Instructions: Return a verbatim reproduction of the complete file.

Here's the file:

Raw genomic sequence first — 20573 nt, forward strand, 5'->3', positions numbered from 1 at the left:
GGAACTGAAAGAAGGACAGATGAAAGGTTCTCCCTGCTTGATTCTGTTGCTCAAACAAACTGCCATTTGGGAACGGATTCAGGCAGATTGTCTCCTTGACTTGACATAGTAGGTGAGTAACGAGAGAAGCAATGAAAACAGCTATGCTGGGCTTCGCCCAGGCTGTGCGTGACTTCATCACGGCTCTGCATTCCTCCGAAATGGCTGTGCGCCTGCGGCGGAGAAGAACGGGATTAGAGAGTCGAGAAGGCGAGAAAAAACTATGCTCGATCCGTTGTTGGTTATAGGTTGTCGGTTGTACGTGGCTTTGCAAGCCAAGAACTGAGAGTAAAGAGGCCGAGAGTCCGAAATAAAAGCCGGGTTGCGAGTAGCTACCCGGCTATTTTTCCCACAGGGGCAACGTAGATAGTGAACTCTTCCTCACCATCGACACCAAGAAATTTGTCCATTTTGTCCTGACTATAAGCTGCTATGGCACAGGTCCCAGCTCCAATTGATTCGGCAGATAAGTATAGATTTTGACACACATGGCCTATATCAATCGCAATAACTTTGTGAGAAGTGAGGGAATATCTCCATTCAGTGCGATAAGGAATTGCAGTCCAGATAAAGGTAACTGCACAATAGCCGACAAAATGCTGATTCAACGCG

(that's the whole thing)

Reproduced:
Raw genomic sequence first — 20573 nt, forward strand, 5'->3', positions numbered from 1 at the left:
GGAACTGAAAGAAGGACAGATGAAAGGTTCTCCCTGCTTGATTCTGTTGCTCAAACAAACTGCCATTTGGGAACGGATTCAGGCAGATTGTCTCCTTGACTTGACATAGTAGGTGAGTAACGAGAGAAGCAATGAAAACAGCTATGCTGGGCTTCGCCCAGGCTGTGCGTGACTTCATCACGGCTCTGCATTCCTCCGAAATGGCTGTGCGCCTGCGGCGGAGAAGAACGGGATTAGAGAGTCGAGAAGGCGAGAAAAAACTATGCTCGATCCGTTGTTGGTTATAGGTTGTCGGTTGTACGTGGCTTTGCAAGCCAAGAACTGAGAGTAAAGAGGCCGAGAGTCCGAAATAAAAGCCGGGTTGCGAGTAGCTACCCGGCTATTTTTCCCACAGGGGCAACGTAGATAGTGAACTCTTCCTCACCATCGACACCAAGAAATTTGTCCATTTTGTCCTGACTATAAGCTGCTATGGCACAGGTCCCAGCTCCAATTGATTCGGCAGATAAGTATAGATTTTGACACACATGGCCTATATCAATCGCAATAACTTTGTGAGAAGTGAGGGAATATCTCCATTCAGTGCGATAAGGAATTGCAGTCCAGATAAAGGTAACTGCACAATAGCCGACAAAATGCTGATTCAACGCG